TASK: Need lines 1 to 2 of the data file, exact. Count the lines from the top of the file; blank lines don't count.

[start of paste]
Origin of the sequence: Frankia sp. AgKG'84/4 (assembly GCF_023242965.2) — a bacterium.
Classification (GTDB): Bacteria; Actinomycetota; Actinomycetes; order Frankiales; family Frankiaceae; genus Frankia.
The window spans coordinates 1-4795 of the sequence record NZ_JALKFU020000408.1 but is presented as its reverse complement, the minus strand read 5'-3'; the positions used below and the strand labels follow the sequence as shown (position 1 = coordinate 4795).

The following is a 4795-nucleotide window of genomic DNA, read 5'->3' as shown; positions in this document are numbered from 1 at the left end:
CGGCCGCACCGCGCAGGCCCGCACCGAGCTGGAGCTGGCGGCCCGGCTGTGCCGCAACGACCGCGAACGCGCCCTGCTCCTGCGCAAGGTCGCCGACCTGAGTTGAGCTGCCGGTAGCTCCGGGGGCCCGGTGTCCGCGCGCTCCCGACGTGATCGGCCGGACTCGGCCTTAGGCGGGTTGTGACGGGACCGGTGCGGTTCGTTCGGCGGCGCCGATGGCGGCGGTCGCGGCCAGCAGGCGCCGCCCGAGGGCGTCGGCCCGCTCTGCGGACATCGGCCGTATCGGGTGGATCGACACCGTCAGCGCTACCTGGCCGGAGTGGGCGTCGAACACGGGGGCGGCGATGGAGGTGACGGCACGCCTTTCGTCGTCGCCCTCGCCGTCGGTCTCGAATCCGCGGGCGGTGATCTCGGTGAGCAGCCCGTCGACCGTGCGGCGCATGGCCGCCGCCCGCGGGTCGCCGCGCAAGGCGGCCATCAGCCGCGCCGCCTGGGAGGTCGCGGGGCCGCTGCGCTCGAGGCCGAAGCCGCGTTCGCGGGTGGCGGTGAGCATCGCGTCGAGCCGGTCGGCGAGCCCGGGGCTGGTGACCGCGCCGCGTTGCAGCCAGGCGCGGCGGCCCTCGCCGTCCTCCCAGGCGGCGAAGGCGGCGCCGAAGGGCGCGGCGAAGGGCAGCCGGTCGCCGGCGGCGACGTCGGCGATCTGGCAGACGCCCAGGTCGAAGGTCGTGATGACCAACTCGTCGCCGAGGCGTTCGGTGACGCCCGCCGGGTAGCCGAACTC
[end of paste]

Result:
Origin of the sequence: Frankia sp. AgKG'84/4 (assembly GCF_023242965.2) — a bacterium.
Classification (GTDB): Bacteria; Actinomycetota; Actinomycetes; order Frankiales; family Frankiaceae; genus Frankia.